A brief smile flashed across Blair's face. "Now you sound more like yourself, at least."


"C'mon, Manuel, you've got to be able to tell me more than that." Jim cast a sidelong glance at the man huddled at the other end of the park bench.

"No, I tell you no more," insisted Manuel.

Jim opened his wallet reluctantly, starting to withdraw some more cash... but Manuel's hiss stopped him.

"No! Mas dinero no va a ayudar... the money, senor, it don't help, sabe usted? El Raton, he knows you are looking for him, senor, and he has marked you for death."

"Right," laughed Jim. "If you tell me who he is, then we can put him away. Then you and your friends will all be safe."

"No!" Manuel stood up. "I said... he will kill you... you and anyone who helps you to find him."


Present Day
The Bullpen...

"Hey, Hairboy! Welcome back!"

Blair turned from his frustrated study of Simon's closed office door to greet a smiling Detective Brown.

"Hey, Henri! Thanks. It's good to be back." Blair perched on the edge of his desk as the other detective slapped him on the back with molar-jarring force. "Oof! Man, I was getting so bored at home I was ready to start committing crimes myself just to see you guys."

Henri eyed him critically. "You look a lot better than the last time I saw you, Blair."

"Three-day-old oatmeal looks better than I did then." Blair grimaced at the memory of his hospital stay.

After his diagnosis of pneumonia, about a month ago, he'd continued to feel worse. The follow-up visit to the doctor two days after the original appointment had revealed Blair to be very significantly ill; his physician had taken a quick look at the pale, gasping figure in his office and ordered him to the hospital for intravenous antibiotics and repeat x-rays.

What had been proposed as a one- or two-day stay had lengthened into ten days in the hospital. The chest x-rays had revealed that the tiny fluid collection seen on the original film had expanded to become a large collection of pus. Blair had endured a painful procedure to drain the infection, and still bore on his ribs an angry red healing wound left by the chest tube that had been required to complete the drainage.

Jim had been wonderful during the entire ordeal: calm, caring and solicitous. He'd driven Blair to the hospital and taken care of the paperwork. He hadn't flinched while Blair practically squeezed his hand off during the needle drainage of the infection. And during that first frightening night, while Blair fought the rising panic he felt at not being able to breathe properly, while the physicians talked about moving him to the ICU, while he lay there, listening to the oxygen whistle through the plastic tube under his nose... Jim had sat by the bedside, warm and reassuring and solid.

The hospital staff had at first seemed resentful of Jim's continual presence at Blair's bedside... then they had gradually come to see through the older detective's gruff facade to the gentle man who lurked beneath. By the time Blair was finally discharged, the nursing staff had become extremely fond of both of them.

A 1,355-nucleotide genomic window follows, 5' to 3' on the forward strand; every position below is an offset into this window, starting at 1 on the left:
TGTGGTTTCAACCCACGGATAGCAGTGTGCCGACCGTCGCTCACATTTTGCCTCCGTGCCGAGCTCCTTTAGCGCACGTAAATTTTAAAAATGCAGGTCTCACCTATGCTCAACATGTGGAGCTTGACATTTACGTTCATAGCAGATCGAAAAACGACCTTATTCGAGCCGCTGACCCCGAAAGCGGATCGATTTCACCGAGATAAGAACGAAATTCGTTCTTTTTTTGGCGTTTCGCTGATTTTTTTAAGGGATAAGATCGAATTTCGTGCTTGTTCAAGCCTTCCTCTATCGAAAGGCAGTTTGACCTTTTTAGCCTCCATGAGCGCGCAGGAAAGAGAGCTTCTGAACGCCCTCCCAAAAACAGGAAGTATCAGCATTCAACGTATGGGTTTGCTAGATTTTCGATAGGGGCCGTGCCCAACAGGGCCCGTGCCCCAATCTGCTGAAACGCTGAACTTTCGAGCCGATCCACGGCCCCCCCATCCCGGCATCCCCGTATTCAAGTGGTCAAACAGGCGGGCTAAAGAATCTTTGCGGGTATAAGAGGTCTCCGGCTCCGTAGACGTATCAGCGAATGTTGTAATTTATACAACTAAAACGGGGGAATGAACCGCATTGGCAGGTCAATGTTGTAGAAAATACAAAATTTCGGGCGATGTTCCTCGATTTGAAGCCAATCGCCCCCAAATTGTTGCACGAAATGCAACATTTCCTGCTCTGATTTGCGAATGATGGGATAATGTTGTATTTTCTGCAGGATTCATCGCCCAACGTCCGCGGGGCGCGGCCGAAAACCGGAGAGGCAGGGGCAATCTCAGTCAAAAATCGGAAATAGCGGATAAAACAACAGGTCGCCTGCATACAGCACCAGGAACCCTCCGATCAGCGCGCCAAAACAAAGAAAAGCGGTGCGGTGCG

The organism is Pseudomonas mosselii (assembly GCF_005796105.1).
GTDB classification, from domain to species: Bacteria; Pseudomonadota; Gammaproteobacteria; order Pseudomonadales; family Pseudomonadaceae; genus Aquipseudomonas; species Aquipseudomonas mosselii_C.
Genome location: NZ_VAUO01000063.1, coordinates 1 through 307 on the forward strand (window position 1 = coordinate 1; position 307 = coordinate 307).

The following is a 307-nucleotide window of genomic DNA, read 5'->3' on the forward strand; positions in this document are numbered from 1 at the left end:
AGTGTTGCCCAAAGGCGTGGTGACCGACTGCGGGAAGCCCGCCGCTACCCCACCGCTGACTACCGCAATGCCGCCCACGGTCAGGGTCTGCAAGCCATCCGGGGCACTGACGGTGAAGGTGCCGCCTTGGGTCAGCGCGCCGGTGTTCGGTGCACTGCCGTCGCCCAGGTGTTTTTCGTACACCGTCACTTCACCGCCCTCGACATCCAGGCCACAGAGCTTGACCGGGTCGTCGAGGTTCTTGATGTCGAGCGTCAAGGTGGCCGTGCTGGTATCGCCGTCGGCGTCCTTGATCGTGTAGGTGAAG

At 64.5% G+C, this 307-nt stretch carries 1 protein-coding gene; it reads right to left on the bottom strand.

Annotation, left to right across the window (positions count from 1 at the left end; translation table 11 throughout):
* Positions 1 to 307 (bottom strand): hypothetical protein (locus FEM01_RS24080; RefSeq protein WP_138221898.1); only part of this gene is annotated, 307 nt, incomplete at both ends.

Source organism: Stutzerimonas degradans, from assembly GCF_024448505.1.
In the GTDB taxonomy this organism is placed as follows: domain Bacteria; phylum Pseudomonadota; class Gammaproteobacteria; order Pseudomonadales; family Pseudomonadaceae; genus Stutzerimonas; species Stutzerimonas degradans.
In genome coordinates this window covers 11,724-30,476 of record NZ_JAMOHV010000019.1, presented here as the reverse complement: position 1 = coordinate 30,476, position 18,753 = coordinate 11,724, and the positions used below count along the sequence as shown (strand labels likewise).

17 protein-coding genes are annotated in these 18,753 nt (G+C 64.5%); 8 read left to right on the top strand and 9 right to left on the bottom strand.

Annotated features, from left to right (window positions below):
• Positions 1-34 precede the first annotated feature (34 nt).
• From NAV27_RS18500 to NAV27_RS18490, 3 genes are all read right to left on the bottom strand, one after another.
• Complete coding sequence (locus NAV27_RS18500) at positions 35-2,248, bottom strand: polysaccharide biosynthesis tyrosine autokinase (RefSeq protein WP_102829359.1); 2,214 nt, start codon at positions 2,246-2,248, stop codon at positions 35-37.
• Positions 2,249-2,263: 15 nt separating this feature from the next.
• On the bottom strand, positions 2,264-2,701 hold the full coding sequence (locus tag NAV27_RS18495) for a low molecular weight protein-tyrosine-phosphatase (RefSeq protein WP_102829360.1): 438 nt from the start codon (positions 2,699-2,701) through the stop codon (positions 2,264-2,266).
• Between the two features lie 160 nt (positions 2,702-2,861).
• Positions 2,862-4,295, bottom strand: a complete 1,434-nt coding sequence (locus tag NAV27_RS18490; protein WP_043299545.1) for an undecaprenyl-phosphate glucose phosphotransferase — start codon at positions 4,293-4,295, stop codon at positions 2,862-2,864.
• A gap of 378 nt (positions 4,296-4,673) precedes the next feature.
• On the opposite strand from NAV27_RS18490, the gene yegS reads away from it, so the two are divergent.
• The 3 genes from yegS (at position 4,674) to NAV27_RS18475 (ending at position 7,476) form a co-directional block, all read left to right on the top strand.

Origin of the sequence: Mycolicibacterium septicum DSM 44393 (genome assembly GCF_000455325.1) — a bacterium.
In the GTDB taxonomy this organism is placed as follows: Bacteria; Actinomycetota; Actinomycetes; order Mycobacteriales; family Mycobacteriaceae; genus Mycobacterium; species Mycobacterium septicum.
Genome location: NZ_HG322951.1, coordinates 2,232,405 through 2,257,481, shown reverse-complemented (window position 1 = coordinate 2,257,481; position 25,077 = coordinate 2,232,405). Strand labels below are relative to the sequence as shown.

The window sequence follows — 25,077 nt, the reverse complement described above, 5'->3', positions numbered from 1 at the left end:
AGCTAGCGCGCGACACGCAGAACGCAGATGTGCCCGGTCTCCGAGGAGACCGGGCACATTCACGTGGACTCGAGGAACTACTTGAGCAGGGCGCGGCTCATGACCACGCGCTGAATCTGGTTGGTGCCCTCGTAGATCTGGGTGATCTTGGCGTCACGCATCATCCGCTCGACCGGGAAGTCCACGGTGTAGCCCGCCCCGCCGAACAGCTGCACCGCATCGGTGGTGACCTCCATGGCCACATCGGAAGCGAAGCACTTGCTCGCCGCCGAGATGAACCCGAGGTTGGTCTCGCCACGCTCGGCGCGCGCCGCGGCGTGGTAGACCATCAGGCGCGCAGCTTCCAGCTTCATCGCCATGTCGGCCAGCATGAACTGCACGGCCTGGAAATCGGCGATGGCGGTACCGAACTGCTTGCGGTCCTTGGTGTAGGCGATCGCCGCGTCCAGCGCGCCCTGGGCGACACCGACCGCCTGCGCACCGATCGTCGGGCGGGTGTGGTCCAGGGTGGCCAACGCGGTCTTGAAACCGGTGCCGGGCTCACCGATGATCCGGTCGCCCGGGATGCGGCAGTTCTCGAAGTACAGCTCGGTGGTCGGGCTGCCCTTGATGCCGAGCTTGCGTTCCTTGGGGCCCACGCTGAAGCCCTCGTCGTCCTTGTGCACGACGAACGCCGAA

It had taken Blair another two weeks to slowly regain his strength. He still coughed with exertion, and the spot where the chest tube had been tended to ache by the end of the day, but his physician had cleared him to return to his duties.

"You still look a bit puny, though, kid." Brown squeezed Blair's left bicep playfully. "You're too skinny. We need to take you out and fatten you up."

"No, thank you," Blair laughed. "I get enough of that from Jim. The guy acts like I'm on chemotherapy or something."

"Where is the big dude, anyway?"

Blair jerked a thumb over his shoulder. "He's in talking to Simon. They kicked me out, so it must be some kind of major reaming out. Which is strange, 'cause Jim's been mostly doing desk work while I was sick. I'm not sure what he could have done to get Simon so pissed off." He cast one quick glance at the closed office door. "I'm not sure whether I should go in and rescue him, or run and hide."

Brown grinned. "Well, you'll find out soon enough if you wait here. Want to go out to lunch with me where you'll be safe?"

"Nah, Jim and I just got back from lunch. And I figure... if Simon's let me live this long, I'll probably survive."


"Pregnant?" Jim frowned, puzzled.

"That's what the letter says." Simon handed the offending missive across his desk to Jim. "Furthermore, Jim, she's naming you as the father."

"What? Simon, that's absurd! You can't possibly believe that! My God... she's only fifteen!" Jim jumped up to his full height.

"Jim! Calm down, and sit down!" Simon bellowed.

Slowly, Jim lowered himself back into his chair.

Simon went on in a more controlled tone of voice. "Look, Jim, I believe you. I don't think you make a habit of preying on fifteen-year-old girls. But this is a serious charge, and we need to talk about it." He leaned back in his chair.

"I called Frank Lombard this morning when I received this... and you owe me big time for that, by the way. He's not a happy man. Anyway... the girl's claiming that it happened on the night of the city awards banquet, when you took her home after the car-jacking."

Jim dropped his head into his hands. "Oh, shit. That's the perfect story. No one else was with us... and I think that Sandburg was pretty out of it when I got home. He probably won't remember much."

For some reason, that particular train of thought reminded Jim of something... something that lay naggingly close to the surface, but just out of his mental reach. Before he could pursue it further, Simon was answering.

"But we should be able to go through the 911 tapes and find the record of your calls to dispatch with time and mileage. That should clear you, since the girl's claiming that you drove her in the opposite direction. She says you took her down to the waterfront somewhere, where the alleged act took place." Simon frowned. "You did call in your time and mileage, didn't you?"

"When we pulled away from the crime scene, yes... but I don't think I called back in to Dispatch after I dropped her off." Jim raised his head. "It was late, and I was tired. I must have forgotten."

"Of all of the stupid..." Simon's voice rose again. "Ellison! There's a reason for that policy! To protect us from false accusations!"

"I know, sir... I'm sorry," Jim said woodenly.